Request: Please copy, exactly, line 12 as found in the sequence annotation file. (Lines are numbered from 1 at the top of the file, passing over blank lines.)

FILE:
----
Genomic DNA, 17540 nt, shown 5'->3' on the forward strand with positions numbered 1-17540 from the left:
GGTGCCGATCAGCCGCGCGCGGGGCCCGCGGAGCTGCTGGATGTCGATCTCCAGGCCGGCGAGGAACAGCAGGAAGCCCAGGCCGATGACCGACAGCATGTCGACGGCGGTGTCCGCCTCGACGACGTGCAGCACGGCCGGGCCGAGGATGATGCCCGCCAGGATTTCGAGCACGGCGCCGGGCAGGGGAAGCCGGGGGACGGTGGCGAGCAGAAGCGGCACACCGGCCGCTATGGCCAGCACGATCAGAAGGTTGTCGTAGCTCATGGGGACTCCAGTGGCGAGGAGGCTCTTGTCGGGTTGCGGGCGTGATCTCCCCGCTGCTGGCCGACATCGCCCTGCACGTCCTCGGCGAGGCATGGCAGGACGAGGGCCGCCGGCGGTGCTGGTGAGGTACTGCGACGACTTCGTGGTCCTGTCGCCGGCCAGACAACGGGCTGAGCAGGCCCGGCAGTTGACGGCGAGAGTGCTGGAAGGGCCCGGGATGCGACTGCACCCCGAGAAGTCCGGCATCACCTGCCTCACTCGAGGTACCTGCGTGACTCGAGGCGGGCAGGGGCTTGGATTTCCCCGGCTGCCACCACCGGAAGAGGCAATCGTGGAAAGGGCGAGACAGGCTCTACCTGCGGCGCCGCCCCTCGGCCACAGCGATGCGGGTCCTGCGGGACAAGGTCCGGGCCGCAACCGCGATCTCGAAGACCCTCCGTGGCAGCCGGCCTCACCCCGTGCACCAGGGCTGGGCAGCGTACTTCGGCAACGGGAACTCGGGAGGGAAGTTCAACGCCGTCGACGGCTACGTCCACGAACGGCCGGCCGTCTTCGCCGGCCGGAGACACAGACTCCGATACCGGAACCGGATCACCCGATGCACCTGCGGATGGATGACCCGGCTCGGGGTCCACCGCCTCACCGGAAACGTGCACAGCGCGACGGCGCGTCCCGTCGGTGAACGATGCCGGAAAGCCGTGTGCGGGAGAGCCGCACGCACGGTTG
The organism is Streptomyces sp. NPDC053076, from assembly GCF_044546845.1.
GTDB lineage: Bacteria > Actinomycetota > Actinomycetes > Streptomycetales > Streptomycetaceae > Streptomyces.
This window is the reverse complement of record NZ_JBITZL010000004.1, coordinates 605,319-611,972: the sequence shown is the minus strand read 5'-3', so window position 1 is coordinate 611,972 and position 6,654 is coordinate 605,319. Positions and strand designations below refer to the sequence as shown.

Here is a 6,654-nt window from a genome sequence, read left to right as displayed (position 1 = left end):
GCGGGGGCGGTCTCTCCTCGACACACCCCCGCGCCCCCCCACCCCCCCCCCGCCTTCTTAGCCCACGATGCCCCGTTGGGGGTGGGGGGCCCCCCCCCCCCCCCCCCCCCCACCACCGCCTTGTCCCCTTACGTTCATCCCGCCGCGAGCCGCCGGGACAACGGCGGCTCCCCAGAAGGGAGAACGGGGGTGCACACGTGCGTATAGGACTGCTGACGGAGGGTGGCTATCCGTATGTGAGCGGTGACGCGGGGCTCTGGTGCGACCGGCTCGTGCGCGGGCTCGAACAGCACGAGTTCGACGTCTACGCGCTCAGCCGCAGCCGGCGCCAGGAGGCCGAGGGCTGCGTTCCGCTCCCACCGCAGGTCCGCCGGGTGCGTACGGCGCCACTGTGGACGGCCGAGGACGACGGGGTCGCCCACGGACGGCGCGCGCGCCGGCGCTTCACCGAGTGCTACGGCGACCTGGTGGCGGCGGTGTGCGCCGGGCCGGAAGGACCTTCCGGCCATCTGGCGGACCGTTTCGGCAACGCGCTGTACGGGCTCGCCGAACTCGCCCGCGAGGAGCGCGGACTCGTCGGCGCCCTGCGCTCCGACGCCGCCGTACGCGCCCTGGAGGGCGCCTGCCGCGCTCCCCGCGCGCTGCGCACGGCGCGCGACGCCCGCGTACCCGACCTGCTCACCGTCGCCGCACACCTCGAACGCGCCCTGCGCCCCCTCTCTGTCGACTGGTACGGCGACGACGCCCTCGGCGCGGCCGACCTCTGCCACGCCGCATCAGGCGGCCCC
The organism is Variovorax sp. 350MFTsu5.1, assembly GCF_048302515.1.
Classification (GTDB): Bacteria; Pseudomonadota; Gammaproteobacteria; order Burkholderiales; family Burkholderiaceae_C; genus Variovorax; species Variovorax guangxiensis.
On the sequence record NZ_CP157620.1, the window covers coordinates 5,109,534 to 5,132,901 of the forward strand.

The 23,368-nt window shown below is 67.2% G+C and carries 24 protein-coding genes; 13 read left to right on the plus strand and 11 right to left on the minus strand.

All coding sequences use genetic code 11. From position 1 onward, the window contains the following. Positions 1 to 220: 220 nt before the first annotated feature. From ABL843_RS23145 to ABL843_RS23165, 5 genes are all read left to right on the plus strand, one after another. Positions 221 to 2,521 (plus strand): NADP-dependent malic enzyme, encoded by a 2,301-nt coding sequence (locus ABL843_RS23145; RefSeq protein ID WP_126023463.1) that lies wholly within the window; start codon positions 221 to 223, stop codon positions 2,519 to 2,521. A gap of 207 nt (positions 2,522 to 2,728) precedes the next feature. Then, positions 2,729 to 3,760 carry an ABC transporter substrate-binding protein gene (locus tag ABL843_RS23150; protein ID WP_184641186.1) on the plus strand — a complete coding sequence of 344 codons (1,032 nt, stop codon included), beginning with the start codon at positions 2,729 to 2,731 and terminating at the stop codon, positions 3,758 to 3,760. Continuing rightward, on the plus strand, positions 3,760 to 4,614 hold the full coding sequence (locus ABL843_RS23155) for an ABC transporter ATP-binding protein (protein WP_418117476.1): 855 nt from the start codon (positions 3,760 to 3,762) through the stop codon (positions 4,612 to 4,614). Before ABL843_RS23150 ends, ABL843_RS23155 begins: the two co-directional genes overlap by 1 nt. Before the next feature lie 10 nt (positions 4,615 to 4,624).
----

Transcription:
All coding sequences use genetic code 11. From position 1 onward, the window contains the following. Positions 1 to 220: 220 nt before the first annotated feature. From ABL843_RS23145 to ABL843_RS23165, 5 genes are all read left to right on the plus strand, one after another. Positions 221 to 2,521 (plus strand): NADP-dependent malic enzyme, encoded by a 2,301-nt coding sequence (locus ABL843_RS23145; RefSeq protein ID WP_126023463.1) that lies wholly within the window; start codon positions 221 to 223, stop codon positions 2,519 to 2,521. A gap of 207 nt (positions 2,522 to 2,728) precedes the next feature. Then, positions 2,729 to 3,760 carry an ABC transporter substrate-binding protein gene (locus tag ABL843_RS23150; protein ID WP_184641186.1) on the plus strand — a complete coding sequence of 344 codons (1,032 nt, stop codon included), beginning with the start codon at positions 2,729 to 2,731 and terminating at the stop codon, positions 3,758 to 3,760. Continuing rightward, on the plus strand, positions 3,760 to 4,614 hold the full coding sequence (locus ABL843_RS23155) for an ABC transporter ATP-binding protein (protein WP_418117476.1): 855 nt from the start codon (positions 3,760 to 3,762) through the stop codon (positions 4,612 to 4,614). Before ABL843_RS23150 ends, ABL843_RS23155 begins: the two co-directional genes overlap by 1 nt. Before the next feature lie 10 nt (positions 4,615 to 4,624).